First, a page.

13. Toy cleaning session
Are some of your kid’s toys looking grubby? Warm weather is the perfect time to turn a cleaning session into play time.
Plastic dolls and animals can get a dip with a scrubbing brush, and you could even create a “car wash” for toy vehicles. Then check out these garden toy storage ideas to help things stay cleaner for longer.
Outdoor adventure ideas for kids
When you’ve got a budding explorer on your hands, it’s time to up the ante and find new ways to keep them (safely) inquisitive about their surroundings.
14. Obstacle courses
Obstacle courses are fun for parents to set up, and even more fun for kids to complete. We’ve got lots of obstacle course inspiration for all ages, if you need ideas.
15. Sand pits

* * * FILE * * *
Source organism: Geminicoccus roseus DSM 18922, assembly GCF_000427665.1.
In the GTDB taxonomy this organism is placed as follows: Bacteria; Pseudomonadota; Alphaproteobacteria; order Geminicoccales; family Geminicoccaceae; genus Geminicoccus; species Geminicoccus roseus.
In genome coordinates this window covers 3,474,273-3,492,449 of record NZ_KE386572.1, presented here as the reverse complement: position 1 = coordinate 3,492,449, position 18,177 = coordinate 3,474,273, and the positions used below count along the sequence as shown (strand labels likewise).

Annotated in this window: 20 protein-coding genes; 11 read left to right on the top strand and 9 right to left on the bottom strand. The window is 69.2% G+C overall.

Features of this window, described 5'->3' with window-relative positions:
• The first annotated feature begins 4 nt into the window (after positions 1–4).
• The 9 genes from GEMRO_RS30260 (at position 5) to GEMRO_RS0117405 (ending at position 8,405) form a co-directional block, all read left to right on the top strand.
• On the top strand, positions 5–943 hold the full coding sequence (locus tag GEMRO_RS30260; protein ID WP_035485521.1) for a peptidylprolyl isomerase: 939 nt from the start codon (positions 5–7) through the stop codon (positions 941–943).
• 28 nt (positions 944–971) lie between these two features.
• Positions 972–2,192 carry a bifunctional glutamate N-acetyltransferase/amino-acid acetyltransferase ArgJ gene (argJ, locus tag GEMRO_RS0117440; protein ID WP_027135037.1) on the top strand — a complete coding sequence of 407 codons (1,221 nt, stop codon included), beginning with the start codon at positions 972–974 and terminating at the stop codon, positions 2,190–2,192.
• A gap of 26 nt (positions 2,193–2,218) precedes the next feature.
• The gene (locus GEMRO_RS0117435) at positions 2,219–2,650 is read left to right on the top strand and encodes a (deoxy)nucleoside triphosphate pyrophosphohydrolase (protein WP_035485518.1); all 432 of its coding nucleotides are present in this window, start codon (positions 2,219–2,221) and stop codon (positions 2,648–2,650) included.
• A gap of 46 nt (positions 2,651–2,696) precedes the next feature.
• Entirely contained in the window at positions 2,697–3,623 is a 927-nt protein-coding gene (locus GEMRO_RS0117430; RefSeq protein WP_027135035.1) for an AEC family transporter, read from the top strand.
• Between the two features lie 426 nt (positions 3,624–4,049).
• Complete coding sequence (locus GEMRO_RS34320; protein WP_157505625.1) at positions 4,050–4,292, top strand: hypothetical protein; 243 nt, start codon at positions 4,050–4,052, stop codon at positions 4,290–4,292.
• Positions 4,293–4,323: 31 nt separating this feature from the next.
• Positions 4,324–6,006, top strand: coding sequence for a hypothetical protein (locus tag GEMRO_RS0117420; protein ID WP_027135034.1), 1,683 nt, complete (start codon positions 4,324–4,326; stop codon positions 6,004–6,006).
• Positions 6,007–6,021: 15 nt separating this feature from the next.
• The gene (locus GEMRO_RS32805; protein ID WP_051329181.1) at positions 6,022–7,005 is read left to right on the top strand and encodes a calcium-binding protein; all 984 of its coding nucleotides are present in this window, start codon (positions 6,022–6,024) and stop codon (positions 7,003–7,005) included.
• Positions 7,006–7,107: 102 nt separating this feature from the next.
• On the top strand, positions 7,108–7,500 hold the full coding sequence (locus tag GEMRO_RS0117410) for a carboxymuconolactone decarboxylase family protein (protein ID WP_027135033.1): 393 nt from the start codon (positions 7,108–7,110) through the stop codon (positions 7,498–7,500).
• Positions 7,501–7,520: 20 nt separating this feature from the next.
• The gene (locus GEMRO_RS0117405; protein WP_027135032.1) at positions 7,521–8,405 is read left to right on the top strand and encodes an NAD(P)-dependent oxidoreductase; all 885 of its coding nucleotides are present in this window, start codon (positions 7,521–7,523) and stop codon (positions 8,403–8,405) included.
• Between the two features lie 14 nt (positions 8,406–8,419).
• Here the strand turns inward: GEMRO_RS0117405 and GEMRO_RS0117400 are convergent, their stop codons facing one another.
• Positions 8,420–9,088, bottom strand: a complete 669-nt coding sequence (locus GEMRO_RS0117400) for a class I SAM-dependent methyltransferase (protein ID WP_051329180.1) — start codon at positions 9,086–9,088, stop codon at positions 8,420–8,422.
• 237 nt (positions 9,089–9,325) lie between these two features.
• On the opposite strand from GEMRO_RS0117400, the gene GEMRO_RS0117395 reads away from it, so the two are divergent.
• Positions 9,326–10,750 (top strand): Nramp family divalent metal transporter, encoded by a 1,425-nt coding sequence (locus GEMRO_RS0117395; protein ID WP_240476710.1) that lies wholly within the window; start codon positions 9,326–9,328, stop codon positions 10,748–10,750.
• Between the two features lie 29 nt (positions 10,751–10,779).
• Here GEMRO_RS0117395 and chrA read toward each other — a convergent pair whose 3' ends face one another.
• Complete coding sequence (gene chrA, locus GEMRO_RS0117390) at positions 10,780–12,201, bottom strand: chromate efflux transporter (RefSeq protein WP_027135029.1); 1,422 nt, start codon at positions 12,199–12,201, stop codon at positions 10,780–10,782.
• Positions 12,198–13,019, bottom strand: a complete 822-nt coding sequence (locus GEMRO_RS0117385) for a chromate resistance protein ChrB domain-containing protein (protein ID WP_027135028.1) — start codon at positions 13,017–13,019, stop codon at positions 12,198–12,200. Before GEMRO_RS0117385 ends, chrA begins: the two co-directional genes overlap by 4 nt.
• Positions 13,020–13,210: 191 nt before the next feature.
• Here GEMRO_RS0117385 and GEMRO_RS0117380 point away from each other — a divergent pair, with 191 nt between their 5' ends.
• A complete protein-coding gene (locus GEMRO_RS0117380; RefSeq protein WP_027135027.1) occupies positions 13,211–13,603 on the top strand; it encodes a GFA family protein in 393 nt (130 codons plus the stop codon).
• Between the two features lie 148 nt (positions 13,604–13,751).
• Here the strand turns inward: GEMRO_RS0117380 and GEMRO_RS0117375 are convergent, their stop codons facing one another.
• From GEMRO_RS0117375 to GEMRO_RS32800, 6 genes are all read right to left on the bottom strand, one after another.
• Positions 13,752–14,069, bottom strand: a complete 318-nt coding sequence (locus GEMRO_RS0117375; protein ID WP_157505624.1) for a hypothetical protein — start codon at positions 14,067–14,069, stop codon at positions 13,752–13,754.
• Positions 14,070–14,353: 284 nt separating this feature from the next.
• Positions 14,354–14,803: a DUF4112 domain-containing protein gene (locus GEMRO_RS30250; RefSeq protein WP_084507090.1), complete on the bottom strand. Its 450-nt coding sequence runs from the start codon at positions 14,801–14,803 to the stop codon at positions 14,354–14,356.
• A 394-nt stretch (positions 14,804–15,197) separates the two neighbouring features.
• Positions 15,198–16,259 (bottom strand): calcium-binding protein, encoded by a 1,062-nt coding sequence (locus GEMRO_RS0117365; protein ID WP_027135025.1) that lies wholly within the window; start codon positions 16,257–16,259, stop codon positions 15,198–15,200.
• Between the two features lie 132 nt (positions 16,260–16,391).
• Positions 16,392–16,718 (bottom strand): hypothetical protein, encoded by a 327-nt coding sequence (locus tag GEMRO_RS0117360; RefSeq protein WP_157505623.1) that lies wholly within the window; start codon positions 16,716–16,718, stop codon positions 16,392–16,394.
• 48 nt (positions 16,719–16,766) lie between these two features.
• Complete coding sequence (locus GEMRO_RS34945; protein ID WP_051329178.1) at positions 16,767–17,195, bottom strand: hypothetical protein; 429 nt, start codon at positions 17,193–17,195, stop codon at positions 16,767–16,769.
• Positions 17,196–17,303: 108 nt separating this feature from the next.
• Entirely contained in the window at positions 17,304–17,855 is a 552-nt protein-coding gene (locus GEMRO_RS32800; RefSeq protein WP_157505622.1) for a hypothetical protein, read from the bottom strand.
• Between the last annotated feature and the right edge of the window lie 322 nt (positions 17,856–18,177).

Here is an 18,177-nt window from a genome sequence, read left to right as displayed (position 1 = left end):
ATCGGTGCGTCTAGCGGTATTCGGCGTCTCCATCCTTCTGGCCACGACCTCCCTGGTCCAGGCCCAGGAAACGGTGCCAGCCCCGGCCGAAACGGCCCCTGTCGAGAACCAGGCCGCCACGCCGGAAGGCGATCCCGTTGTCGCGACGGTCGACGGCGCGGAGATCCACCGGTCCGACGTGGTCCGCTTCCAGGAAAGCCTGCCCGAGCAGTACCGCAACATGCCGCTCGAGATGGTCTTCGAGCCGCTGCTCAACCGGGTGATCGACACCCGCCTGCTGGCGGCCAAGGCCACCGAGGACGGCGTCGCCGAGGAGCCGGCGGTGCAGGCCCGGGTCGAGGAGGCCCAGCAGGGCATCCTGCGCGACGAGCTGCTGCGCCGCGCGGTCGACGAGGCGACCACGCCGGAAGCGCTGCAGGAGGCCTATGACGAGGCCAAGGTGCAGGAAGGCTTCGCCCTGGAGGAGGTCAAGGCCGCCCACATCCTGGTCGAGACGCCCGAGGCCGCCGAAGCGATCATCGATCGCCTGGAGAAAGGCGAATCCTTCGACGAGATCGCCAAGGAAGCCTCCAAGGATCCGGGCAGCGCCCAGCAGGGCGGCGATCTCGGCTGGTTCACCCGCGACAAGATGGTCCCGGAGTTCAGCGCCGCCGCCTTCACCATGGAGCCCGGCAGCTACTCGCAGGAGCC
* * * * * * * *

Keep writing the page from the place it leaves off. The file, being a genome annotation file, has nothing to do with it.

Sand pits bring out the excavator in every child, whether they’re digging up dinos or creating a construction site. Add toys, bottles, funnels and containers to keep it interesting – you could even add water to make sandcastles and river beds.
16. Garden camping
Garden camping is a fun, low-cost way to ease the pressure when your family is getting cranky with cabin fever.
You could give it a festival theme, or treat yourself to some at-home glamping. Take a look at 5 garden camping ideas.
17. Treasure hunt
Get minds and bodies ticking by setting up an outdoor treasure hunt.
There are loads of ways to mix it up, like hiding certain objects to be found, having a scavenger-hunt type list to complete, or creating riddles and clues that need to be solved.
Wildlife garden activities for kids
There’s no better place to learn about the animal kingdom than your own back garden, so why not plan some activities that help your children get involved?
18. Insect hotel